The Stables at The Compound (photo by Natalie Lacy Lange)
Stash-built leather bags at Curate by Stash
Townsend Provisions’ Nick Mosley and Ryann Ford
Bad Hombres, Armando Palacios’ new shop
The Compound (photo by Natalie Lacy Lange)
A Pop-Up dinner at The Compound (photo by Natalie Lacy Lange)
A Pop-Up dinner at The Compound (photo by Natalie Lacy Lange)
Pascal Home at The Compound (photo by Natalie Lacy Lange)
Dapper Deer's John & Eric Alexander
Haw Creek Chapel overlooks Henkel Square (photo by Anne Lee Phillips)
When we first met young developer Mark Massey in 2015, he had finally acquired an entire block in Round Top after four years of persistence, which he quickly renamed Rummel Square after its street address (which was named after one of Round Top’s original families). Armed with a background working for Trammel Crow in Los Angeles and a passion for restoration, he has spent the past few years sprucing up the square and relocating historic buildings here (including the oldest structure in Fayette County, Moore’s Fort from 1832, and a beautiful 1914 farmhouse).
While he’s still adding landscaping touches (Texas meets the English countryside), Massey’s vision has largely been realized: The square is now a highlight of the town with new shops and restaurants.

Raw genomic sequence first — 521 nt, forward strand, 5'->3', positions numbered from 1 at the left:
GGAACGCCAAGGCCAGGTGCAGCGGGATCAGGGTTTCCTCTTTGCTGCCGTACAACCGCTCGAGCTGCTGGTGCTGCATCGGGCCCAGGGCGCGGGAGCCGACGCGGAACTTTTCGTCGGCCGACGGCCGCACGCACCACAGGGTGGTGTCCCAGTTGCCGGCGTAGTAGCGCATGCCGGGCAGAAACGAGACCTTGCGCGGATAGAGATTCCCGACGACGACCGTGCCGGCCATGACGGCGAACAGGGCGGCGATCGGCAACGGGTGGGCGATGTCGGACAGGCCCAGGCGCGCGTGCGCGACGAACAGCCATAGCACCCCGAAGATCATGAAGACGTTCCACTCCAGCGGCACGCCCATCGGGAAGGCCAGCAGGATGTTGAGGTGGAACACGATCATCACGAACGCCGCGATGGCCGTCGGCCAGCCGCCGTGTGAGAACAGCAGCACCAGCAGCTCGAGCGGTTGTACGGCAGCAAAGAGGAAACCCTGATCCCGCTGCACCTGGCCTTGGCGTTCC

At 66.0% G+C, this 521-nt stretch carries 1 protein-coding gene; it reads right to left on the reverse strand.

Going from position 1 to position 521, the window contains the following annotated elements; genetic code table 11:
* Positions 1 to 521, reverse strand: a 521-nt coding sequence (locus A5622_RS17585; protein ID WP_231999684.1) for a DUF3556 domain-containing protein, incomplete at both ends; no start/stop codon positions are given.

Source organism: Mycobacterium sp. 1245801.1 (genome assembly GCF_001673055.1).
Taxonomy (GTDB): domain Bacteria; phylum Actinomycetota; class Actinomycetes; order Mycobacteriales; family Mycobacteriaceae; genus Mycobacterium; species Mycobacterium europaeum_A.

Photographer Ryann Ford and Nick Mosley’s charming shop Townsend Provisions has been open throughout the renovations, but they debuted their second floor this month, doubling the retail space. It’s a go-to for vintage cowboy boots, “Howdy from Round Top” tees, and Americana finds. Nick’s mom, Linda Caraway-Mosley, runs the shop when the duo hit the road for picking (both vintage and new) trips.
Espressions Coffee & Art
Carolyn and Johnnie McNellie’s coffee shop, is housed in an 1880s bungalow that Massey recently moved to the square. It’s the spot to pick up a little town gossip over a scone and latte, and borrow a book from their lending library. If you time it right, Johnnie may be singing some Frank or Tony on his piano keyboard; rock on the porch and just listen. They also host pop-ups at various antiques shows in the area — if you see the Espressions sign, you can bet it will be a good cup of joe.